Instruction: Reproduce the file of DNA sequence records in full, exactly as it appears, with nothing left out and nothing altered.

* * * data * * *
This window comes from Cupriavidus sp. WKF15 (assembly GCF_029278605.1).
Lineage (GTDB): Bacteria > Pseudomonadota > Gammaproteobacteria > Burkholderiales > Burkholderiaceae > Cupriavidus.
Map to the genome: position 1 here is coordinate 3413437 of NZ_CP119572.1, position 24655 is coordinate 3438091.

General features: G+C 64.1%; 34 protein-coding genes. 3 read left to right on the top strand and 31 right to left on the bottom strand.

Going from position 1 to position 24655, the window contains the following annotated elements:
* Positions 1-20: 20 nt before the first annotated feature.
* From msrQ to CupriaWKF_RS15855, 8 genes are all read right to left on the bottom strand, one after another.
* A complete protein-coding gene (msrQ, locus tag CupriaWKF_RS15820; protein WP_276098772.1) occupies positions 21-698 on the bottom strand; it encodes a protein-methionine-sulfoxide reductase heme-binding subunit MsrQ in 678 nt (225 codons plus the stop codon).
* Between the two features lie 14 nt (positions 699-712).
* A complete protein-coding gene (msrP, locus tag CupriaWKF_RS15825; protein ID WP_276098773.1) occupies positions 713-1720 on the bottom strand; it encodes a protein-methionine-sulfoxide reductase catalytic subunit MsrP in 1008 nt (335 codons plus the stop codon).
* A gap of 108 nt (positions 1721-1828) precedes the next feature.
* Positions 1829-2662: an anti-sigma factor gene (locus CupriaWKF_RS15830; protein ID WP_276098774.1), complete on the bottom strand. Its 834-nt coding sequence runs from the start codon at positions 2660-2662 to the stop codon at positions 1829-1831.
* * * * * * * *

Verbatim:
This window comes from Cupriavidus sp. WKF15 (assembly GCF_029278605.1).
Lineage (GTDB): Bacteria > Pseudomonadota > Gammaproteobacteria > Burkholderiales > Burkholderiaceae > Cupriavidus.
Map to the genome: position 1 here is coordinate 3413437 of NZ_CP119572.1, position 24655 is coordinate 3438091.

General features: G+C 64.1%; 34 protein-coding genes. 3 read left to right on the top strand and 31 right to left on the bottom strand.

Going from position 1 to position 24655, the window contains the following annotated elements:
* Positions 1-20: 20 nt before the first annotated feature.
* From msrQ to CupriaWKF_RS15855, 8 genes are all read right to left on the bottom strand, one after another.
* A complete protein-coding gene (msrQ, locus tag CupriaWKF_RS15820; protein WP_276098772.1) occupies positions 21-698 on the bottom strand; it encodes a protein-methionine-sulfoxide reductase heme-binding subunit MsrQ in 678 nt (225 codons plus the stop codon).
* Between the two features lie 14 nt (positions 699-712).
* A complete protein-coding gene (msrP, locus tag CupriaWKF_RS15825; protein ID WP_276098773.1) occupies positions 713-1720 on the bottom strand; it encodes a protein-methionine-sulfoxide reductase catalytic subunit MsrP in 1008 nt (335 codons plus the stop codon).
* A gap of 108 nt (positions 1721-1828) precedes the next feature.
* Positions 1829-2662: an anti-sigma factor gene (locus CupriaWKF_RS15830; protein ID WP_276098774.1), complete on the bottom strand. Its 834-nt coding sequence runs from the start codon at positions 2660-2662 to the stop codon at positions 1829-1831.